I spent the first two years out of undergrad as a Project Engineer at Pacific Die Cut Industries (PDCI) – a contract manufacturer servicing the automotive and medical industry. I started supporting engineers on medical and automotive projects and eventually became the lead engineer on medical projects.
As a Project Engineer at Pacific Die Cut Industries, I was the technical point of contact from the initial client request for quote until the client’s product was at full-scale production.
This first entailed costing out the project so the sales staff could present a quote. For larger clients, such as Stryker or Boston Scientific the focus was on developing an optimized manufacturing process based on requirements given. Conversely, with startups, I would co-develop the product with them (product drawings, material sourcing). For projects that moved forward, I would work with the production and quality assurance staff on implementing the manufacturing process. Once the process was finalized and documented, my role on the project would come to a close as production staff took on project ownership.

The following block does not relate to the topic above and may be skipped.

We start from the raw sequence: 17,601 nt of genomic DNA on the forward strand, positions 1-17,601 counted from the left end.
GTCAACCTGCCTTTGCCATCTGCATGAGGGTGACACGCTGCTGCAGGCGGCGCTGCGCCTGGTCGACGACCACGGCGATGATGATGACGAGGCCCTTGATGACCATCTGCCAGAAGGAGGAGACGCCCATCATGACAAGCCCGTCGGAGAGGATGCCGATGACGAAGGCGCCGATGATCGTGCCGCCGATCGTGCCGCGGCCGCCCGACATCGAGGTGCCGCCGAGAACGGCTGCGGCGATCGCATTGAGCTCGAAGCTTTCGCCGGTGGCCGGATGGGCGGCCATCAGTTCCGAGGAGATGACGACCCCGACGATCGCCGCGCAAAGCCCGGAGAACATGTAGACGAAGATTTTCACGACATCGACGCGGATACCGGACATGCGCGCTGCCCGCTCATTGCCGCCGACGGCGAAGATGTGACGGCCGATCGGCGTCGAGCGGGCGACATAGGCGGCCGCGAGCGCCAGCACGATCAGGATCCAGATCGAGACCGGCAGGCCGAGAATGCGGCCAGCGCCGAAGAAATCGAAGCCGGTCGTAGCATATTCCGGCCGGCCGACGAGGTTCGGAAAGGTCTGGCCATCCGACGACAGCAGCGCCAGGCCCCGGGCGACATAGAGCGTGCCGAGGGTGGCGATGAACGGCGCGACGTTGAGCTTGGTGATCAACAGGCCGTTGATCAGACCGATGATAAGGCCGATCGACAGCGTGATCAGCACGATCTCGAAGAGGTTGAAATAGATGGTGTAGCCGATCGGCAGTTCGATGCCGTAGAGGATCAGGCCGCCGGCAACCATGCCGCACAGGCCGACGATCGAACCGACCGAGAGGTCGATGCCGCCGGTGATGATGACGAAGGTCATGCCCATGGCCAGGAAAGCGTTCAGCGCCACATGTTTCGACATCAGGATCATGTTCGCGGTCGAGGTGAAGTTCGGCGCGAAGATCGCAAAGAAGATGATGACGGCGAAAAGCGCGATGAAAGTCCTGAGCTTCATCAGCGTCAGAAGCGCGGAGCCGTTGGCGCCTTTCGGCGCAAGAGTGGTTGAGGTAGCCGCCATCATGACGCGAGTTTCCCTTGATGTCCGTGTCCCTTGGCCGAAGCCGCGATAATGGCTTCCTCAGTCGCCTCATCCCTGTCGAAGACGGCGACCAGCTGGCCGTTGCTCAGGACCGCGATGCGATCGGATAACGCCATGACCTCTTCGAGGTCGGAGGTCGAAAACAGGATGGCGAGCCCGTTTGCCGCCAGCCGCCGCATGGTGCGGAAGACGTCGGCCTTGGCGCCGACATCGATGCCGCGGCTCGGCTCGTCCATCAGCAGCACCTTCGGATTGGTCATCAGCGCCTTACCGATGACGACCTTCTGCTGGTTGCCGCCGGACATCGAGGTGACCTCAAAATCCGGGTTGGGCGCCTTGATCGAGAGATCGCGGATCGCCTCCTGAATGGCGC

My workflow for the typical project can be described as such:
Step 1 - Review customer drawings, provide design feedback, and cost out the project
Step 2 - Work with operators to implement manufacturing process
Step 3 - After determining quality and manufacturing capabilities from pilot runs, formalize manufacturing protocol and start full-scale production